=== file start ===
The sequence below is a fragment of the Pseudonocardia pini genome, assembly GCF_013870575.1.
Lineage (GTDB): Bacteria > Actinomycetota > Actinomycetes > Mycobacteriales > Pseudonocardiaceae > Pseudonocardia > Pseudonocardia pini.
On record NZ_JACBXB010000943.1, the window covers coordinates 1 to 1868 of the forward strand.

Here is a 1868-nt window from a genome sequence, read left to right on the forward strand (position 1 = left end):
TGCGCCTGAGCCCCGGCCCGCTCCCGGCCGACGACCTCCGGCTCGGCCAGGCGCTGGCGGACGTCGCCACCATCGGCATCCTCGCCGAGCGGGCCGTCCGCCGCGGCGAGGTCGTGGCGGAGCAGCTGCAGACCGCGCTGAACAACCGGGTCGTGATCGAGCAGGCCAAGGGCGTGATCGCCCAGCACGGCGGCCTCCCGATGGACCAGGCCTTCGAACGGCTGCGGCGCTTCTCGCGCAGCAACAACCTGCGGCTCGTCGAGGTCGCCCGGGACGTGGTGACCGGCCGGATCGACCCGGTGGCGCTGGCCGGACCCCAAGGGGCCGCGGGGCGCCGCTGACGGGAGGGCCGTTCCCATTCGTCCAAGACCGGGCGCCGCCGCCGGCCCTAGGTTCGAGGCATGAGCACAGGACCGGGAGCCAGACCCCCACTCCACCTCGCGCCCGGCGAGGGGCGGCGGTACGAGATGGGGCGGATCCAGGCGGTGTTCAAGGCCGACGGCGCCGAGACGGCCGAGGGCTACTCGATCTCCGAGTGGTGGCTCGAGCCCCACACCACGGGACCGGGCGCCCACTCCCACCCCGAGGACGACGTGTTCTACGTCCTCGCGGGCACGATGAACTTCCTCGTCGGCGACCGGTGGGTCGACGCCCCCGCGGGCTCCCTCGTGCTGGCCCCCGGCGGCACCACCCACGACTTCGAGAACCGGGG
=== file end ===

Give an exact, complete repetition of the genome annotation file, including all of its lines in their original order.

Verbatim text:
The sequence below is a fragment of the Pseudonocardia pini genome, assembly GCF_013870575.1.
Lineage (GTDB): Bacteria > Actinomycetota > Actinomycetes > Mycobacteriales > Pseudonocardiaceae > Pseudonocardia > Pseudonocardia pini.
On record NZ_JACBXB010000943.1, the window covers coordinates 1 to 1868 of the forward strand.

Here is a 1868-nt window from a genome sequence, read left to right on the forward strand (position 1 = left end):
TGCGCCTGAGCCCCGGCCCGCTCCCGGCCGACGACCTCCGGCTCGGCCAGGCGCTGGCGGACGTCGCCACCATCGGCATCCTCGCCGAGCGGGCCGTCCGCCGCGGCGAGGTCGTGGCGGAGCAGCTGCAGACCGCGCTGAACAACCGGGTCGTGATCGAGCAGGCCAAGGGCGTGATCGCCCAGCACGGCGGCCTCCCGATGGACCAGGCCTTCGAACGGCTGCGGCGCTTCTCGCGCAGCAACAACCTGCGGCTCGTCGAGGTCGCCCGGGACGTGGTGACCGGCCGGATCGACCCGGTGGCGCTGGCCGGACCCCAAGGGGCCGCGGGGCGCCGCTGACGGGAGGGCCGTTCCCATTCGTCCAAGACCGGGCGCCGCCGCCGGCCCTAGGTTCGAGGCATGAGCACAGGACCGGGAGCCAGACCCCCACTCCACCTCGCGCCCGGCGAGGGGCGGCGGTACGAGATGGGGCGGATCCAGGCGGTGTTCAAGGCCGACGGCGCCGAGACGGCCGAGGGCTACTCGATCTCCGAGTGGTGGCTCGAGCCCCACACCACGGGACCGGGCGCCCACTCCCACCCCGAGGACGACGTGTTCTACGTCCTCGCGGGCACGATGAACTTCCTCGTCGGCGACCGGTGGGTCGACGCCCCCGCGGGCTCCCTCGTGCTGGCCCCCGGCGGCACCACCCACGACTTCGAGAACCGGGG